Jimmy Hinton is rooting for the #Churchtoo movement in a big way. Hinton serves as pastor of Someset Church of Christ in Pennsylvania and also as a consultant with the nonprofit GRACE on sexual abuse issues related to churches and faith-based groups.
But Hinton is personally invested as well. Six years ago as a new pastor in the church his dad pastored for years, he found himself listening as a member described abuse at the hands of his father. "Literally in a matter of seconds my life had changed forever," he told CBN News, "there was a big part of me that didn't want to believe it was true...but she had no reason to make it up."
Hinton realized that believing the woman could upend his life dramatically. "I looked at her and I said 'I believe you.' I said 'I don't know what this is going to look like. I don't know if I'm going to lose my job...there's one thing I do know. It stops now.'"
Hinton then reported his father to the police and he confessed to multiple crimes against children. Today, he's behind bars and Hinton still corresponds with him, hoping to understand the mind of a pedophile in order to help protect other unsuspecting children and families from predators in their midst.
Hinton says he's hopeful that as the #metoo movement has morphed into the #churchtoo movement that church leaders will begin to address the issue of abuse, both past and present. "Survivors are ready to fight for what's right and they're ready to fight to have their voice," Hinton told CBN News, "Abusers bank on having their victims silenced and I think for the first time in history we're having en masse large numbers of these survivors saying that they've had enough."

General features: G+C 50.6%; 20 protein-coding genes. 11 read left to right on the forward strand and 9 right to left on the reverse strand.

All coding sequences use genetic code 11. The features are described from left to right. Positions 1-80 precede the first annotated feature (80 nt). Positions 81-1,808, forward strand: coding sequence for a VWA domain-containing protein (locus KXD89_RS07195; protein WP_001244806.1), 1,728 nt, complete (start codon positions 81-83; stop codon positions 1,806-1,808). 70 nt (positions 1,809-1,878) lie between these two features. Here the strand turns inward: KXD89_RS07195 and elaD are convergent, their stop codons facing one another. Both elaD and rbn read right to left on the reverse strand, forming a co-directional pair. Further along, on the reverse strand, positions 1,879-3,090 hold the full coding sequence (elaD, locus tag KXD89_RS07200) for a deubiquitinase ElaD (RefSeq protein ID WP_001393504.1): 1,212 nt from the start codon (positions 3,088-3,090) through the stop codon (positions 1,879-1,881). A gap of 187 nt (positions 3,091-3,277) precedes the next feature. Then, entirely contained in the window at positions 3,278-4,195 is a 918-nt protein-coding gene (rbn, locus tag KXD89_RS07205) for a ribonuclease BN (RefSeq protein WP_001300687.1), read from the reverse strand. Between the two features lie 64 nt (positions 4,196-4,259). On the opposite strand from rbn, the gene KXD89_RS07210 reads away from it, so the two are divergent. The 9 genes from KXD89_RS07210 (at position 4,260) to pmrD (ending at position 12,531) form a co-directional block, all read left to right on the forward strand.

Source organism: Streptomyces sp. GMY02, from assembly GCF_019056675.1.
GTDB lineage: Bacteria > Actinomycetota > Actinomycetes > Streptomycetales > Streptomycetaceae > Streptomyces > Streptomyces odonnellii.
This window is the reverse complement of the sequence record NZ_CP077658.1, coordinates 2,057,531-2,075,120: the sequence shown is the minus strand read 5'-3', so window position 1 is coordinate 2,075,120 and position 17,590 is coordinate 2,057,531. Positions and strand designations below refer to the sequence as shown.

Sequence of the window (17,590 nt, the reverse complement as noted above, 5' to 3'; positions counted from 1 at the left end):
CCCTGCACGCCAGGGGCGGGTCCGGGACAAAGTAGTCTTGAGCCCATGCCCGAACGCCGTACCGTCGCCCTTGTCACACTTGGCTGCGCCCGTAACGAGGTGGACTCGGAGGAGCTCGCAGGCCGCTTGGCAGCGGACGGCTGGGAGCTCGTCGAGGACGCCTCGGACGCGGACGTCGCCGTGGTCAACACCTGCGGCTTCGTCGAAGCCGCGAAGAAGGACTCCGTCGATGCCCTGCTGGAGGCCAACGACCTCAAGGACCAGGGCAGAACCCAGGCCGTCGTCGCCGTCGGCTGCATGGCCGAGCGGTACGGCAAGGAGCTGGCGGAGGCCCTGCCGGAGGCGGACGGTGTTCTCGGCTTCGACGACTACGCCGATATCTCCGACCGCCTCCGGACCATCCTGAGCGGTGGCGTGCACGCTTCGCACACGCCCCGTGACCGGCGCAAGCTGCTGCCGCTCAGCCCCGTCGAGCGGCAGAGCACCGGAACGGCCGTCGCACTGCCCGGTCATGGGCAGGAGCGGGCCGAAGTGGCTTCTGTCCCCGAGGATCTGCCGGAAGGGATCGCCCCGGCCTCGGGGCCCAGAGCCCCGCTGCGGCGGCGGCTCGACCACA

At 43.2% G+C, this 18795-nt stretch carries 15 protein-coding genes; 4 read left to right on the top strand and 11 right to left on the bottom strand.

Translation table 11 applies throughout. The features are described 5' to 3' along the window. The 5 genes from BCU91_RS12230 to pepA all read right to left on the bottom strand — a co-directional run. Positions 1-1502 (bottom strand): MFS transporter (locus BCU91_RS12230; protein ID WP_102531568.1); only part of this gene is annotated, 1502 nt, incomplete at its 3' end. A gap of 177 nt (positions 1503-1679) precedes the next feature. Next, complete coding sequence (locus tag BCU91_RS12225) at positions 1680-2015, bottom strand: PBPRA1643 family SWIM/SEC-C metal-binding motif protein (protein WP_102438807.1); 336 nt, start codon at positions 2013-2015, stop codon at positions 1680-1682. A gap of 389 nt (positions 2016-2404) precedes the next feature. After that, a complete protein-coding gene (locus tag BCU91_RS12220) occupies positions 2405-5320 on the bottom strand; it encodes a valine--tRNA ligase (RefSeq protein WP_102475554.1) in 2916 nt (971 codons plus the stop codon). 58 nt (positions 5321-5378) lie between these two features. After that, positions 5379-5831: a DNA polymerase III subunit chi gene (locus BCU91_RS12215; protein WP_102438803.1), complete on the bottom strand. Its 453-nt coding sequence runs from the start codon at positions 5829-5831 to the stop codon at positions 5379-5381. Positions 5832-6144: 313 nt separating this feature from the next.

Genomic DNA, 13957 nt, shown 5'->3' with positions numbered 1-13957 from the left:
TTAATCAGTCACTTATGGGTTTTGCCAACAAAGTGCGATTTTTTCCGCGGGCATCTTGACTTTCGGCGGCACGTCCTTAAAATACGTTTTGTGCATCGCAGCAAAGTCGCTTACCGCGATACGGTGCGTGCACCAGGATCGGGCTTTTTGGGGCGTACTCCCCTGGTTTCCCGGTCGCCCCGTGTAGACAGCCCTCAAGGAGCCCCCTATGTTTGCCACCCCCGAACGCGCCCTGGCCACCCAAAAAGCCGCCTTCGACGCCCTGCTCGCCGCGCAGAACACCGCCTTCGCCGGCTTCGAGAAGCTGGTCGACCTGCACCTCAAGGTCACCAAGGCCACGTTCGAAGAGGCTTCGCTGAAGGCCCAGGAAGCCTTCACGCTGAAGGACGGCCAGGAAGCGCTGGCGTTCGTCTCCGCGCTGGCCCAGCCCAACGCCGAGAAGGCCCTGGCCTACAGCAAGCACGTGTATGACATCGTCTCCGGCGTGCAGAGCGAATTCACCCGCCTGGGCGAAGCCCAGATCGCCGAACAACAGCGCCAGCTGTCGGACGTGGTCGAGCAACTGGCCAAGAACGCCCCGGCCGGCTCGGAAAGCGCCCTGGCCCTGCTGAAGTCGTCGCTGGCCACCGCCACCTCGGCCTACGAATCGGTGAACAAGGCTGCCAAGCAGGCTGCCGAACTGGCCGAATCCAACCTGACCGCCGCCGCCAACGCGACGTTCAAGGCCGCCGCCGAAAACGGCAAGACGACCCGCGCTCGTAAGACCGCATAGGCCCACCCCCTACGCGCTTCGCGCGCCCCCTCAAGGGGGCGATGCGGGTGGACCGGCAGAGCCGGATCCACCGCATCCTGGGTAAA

Boz Tchvidjian is a Liberty University law professor, a grandson of evangelical preacher Billy Graham and the founder of GRACE. For years he's sought to bring awareness and explain the need to protect children and bring justice when abuse happens.
Tchvidjian has developed a certification program to teach churches best practices for safe guarding children and says more and more churches are signing up in the wake of #metoo. "They see that as a value as a result of becoming more familiar with this issue in the last six months," said Tchvidjian.
Katherine Snyder is one victim who spoke up and now, GRACE is investigating what she says happened twenty years ago at Orangewood Church in Maitland, Florida. Snyder, a paid youth intern at the time for youth pastor Jeff Jakes, says he spent months harassing and emotionally abusing her, all the while assuring her that church leadership knew about what was happening and telling her that she should not tell anyone.
She posted on Facebook last month that she was done keeping the secret from the public. "Jeff told me that his feelings for me were more than fatherly. He emphasized that he would not leave his wife for me but that he could not help the way he felt." Although Snyder said she repeatedly rebuffed him she felt tremendous guilt and shame. She eventually told her parents and church leadership, only to see Jakes keep his job and eventually assume the position of senior pastor.